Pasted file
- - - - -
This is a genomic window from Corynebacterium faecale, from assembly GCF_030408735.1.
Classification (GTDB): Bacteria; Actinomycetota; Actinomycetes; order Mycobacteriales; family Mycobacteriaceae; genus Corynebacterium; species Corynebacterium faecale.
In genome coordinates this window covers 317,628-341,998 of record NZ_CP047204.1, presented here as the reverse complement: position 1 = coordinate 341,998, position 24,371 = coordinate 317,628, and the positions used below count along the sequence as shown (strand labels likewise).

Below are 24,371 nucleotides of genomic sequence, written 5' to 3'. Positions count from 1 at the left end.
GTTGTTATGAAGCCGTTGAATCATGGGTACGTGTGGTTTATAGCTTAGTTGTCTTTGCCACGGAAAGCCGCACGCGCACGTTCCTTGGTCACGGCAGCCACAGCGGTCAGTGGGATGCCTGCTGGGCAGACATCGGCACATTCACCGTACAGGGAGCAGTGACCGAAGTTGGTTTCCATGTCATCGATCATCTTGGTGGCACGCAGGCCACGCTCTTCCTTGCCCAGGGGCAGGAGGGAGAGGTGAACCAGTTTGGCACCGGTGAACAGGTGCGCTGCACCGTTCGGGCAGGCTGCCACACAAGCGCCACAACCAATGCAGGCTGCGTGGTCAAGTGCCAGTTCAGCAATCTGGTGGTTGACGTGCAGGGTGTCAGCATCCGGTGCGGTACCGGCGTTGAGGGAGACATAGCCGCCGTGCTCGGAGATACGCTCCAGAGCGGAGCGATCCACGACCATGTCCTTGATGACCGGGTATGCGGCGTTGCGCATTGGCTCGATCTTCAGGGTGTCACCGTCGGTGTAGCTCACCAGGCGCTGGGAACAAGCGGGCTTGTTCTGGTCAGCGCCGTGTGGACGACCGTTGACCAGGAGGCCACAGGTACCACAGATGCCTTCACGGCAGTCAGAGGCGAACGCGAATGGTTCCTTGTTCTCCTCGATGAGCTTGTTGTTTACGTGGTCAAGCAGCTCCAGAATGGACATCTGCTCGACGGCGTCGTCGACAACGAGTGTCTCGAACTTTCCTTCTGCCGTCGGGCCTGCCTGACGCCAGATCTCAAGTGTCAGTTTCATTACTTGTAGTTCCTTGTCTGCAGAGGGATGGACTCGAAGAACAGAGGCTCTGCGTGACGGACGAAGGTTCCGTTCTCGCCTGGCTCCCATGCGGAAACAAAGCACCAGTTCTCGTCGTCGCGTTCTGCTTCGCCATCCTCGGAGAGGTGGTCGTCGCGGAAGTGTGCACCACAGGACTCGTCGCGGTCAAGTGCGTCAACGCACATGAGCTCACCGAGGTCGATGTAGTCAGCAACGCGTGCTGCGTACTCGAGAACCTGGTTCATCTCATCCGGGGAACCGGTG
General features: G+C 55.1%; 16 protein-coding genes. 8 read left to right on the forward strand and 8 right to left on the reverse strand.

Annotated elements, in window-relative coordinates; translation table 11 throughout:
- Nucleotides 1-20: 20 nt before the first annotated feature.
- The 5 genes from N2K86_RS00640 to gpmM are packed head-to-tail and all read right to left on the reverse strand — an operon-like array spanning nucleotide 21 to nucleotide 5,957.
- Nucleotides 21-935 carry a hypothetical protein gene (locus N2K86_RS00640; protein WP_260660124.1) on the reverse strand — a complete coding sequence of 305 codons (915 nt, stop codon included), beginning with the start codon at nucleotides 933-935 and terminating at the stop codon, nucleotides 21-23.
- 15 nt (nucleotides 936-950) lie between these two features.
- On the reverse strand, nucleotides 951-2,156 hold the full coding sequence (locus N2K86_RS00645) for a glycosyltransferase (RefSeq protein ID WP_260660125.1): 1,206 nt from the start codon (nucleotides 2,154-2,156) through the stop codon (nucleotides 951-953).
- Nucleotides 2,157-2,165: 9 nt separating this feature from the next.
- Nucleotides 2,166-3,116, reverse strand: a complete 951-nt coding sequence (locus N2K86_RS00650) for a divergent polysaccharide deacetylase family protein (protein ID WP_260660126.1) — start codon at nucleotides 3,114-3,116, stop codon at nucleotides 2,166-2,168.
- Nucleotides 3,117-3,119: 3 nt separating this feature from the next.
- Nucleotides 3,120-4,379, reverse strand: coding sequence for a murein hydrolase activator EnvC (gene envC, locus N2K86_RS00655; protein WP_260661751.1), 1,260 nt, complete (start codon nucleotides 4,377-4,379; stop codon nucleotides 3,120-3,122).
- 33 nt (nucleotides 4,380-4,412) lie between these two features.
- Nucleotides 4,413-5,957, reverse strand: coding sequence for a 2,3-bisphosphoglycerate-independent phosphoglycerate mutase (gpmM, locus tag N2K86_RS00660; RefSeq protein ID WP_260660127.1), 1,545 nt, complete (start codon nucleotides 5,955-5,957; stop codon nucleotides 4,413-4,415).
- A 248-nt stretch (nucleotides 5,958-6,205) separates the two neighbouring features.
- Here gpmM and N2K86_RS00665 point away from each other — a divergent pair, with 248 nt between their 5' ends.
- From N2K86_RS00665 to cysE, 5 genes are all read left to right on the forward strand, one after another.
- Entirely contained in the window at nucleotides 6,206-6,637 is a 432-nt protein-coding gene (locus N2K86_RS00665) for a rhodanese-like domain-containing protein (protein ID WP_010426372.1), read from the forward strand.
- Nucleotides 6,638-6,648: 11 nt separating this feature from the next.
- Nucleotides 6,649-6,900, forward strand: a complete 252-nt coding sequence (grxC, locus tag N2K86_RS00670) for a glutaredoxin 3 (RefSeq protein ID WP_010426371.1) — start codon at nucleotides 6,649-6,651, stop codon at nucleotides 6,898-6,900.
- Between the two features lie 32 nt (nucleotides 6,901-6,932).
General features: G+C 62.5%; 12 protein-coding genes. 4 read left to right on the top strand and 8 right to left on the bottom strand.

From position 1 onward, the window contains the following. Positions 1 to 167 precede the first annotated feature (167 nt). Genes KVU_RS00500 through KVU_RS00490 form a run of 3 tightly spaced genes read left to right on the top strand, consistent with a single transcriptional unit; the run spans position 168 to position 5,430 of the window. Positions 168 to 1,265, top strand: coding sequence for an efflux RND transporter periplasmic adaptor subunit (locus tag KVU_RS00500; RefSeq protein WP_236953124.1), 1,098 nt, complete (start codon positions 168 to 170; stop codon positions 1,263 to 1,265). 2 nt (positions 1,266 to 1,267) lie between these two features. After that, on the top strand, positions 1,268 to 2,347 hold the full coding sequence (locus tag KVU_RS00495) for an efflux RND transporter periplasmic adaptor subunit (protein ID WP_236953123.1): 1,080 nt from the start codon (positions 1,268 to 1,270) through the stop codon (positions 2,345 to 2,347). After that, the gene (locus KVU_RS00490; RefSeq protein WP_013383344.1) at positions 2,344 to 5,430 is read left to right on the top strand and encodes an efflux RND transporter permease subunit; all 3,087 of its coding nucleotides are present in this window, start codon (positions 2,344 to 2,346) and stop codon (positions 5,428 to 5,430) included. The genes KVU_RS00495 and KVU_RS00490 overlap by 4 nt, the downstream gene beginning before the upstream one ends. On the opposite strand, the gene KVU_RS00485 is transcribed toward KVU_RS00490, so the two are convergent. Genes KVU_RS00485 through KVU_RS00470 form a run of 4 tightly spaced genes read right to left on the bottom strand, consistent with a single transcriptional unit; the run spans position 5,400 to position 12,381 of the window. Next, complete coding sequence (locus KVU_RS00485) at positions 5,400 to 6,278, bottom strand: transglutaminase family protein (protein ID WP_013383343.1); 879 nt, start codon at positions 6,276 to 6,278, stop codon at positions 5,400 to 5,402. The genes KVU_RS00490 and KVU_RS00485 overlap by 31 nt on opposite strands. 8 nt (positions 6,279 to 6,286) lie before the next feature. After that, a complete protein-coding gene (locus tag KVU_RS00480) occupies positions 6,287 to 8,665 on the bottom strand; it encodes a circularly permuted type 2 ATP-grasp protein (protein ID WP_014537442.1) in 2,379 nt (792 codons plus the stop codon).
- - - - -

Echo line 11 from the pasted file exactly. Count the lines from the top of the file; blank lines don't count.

- 15 nt (nucleotides 936-950) lie between these two features.